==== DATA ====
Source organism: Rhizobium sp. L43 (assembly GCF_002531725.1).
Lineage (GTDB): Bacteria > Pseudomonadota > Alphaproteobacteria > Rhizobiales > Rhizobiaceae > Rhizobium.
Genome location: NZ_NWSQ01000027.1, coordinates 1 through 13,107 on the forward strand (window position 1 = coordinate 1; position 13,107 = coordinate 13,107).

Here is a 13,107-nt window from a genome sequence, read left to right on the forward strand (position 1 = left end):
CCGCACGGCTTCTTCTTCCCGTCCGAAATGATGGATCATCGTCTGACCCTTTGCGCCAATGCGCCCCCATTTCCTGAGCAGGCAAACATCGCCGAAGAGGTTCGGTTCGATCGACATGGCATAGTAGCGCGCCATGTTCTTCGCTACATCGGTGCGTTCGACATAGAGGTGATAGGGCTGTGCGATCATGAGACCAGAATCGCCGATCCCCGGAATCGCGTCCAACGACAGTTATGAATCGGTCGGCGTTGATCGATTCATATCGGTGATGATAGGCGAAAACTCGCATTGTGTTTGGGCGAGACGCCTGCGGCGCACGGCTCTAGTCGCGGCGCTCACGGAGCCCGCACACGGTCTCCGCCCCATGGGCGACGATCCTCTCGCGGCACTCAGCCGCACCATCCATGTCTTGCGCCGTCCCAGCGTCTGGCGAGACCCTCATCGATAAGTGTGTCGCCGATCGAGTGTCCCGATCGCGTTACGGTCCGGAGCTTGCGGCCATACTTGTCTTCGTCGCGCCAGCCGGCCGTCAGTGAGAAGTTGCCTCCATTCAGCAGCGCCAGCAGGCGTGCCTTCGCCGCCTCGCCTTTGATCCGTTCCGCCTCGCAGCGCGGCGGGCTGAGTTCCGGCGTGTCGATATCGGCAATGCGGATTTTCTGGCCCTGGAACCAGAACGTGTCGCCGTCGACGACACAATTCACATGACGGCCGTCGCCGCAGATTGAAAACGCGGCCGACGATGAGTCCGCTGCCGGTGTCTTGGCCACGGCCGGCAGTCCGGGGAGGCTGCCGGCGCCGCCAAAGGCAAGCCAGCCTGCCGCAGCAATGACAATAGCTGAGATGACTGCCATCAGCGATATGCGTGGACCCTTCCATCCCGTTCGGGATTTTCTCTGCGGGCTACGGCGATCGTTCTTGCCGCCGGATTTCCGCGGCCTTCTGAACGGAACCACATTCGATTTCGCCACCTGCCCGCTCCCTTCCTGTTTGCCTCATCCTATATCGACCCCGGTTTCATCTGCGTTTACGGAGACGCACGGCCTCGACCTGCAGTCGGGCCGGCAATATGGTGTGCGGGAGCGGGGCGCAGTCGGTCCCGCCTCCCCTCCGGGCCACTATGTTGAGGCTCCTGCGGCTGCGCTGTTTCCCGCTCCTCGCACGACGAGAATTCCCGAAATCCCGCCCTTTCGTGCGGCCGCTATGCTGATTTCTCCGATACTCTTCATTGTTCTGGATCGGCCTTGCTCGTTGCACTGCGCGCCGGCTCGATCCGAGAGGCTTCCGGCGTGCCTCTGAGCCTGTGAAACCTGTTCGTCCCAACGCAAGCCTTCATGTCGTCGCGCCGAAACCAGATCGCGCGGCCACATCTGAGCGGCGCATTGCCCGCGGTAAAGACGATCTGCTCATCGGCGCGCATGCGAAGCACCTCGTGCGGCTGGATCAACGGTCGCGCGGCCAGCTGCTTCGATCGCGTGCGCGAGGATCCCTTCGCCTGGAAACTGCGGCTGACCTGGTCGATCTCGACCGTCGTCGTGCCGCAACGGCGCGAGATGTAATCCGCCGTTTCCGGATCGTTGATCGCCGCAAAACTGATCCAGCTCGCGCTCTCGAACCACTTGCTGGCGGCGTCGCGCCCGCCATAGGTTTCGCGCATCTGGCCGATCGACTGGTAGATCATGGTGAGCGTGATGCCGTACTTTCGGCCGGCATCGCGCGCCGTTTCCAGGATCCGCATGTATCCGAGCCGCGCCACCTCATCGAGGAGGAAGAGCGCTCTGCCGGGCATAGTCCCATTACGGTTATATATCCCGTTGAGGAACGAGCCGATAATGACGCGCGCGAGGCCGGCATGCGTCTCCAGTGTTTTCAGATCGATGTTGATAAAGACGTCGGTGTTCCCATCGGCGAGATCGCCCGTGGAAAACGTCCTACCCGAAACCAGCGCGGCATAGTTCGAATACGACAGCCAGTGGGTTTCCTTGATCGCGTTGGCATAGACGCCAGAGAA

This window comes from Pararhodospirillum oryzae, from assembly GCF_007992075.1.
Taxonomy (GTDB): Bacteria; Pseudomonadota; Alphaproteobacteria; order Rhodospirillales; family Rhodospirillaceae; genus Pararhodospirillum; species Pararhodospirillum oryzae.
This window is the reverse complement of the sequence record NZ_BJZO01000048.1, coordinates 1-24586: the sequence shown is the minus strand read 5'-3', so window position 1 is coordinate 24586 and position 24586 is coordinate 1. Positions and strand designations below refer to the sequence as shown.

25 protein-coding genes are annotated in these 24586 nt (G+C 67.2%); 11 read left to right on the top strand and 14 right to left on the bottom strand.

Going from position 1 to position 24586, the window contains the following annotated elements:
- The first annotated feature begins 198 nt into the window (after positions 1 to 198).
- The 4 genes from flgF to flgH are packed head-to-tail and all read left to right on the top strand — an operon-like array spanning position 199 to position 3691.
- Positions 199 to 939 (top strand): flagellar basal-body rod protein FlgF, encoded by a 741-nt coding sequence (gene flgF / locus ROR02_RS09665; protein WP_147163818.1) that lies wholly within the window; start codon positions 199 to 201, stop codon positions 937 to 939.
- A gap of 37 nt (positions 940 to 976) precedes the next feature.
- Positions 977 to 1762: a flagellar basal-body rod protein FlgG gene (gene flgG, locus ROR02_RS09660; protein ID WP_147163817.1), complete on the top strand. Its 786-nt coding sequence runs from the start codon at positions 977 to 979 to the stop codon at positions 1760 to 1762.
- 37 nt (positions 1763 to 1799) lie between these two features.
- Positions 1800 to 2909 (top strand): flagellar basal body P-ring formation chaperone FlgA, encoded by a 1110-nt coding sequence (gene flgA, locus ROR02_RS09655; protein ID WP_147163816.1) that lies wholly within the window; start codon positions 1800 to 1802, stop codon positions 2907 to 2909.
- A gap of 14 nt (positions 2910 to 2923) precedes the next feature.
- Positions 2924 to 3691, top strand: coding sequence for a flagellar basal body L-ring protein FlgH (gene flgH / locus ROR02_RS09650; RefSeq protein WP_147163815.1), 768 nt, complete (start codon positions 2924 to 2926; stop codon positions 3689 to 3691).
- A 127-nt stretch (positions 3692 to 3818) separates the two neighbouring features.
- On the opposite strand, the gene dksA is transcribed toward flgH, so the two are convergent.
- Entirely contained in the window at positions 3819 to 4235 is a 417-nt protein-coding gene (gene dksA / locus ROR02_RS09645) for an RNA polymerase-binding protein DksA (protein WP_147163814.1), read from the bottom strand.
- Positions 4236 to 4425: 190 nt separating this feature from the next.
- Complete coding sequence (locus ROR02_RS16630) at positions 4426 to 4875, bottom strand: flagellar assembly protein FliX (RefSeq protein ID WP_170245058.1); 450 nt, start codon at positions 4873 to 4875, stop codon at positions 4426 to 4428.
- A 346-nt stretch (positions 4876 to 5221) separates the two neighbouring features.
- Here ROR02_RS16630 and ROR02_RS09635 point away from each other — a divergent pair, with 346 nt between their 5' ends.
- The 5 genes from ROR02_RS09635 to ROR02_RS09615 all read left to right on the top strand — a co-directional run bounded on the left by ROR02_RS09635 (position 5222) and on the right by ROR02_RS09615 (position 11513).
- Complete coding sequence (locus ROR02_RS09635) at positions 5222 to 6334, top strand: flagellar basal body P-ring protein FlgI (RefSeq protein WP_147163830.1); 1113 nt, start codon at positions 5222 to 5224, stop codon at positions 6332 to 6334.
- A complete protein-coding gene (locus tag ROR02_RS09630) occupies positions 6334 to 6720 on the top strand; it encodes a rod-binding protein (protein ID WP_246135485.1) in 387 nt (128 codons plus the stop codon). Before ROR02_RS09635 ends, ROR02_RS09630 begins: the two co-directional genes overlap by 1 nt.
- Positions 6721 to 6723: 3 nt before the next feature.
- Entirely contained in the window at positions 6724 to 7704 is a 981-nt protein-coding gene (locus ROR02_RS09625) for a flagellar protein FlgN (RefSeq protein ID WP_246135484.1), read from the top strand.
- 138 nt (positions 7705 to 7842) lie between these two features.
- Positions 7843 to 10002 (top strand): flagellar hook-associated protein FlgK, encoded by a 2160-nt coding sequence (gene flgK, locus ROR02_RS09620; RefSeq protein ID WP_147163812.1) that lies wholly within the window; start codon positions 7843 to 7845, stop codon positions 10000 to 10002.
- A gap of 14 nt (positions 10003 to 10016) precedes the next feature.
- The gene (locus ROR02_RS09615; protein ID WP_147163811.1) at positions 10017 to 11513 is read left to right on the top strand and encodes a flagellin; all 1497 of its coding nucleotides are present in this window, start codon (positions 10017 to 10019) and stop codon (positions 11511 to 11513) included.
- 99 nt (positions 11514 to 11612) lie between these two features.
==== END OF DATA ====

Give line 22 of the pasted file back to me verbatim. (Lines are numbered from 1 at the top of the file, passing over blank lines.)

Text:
- Entirely contained in the window at positions 3819 to 4235 is a 417-nt protein-coding gene (gene dksA / locus ROR02_RS09645) for an RNA polymerase-binding protein DksA (protein WP_147163814.1), read from the bottom strand.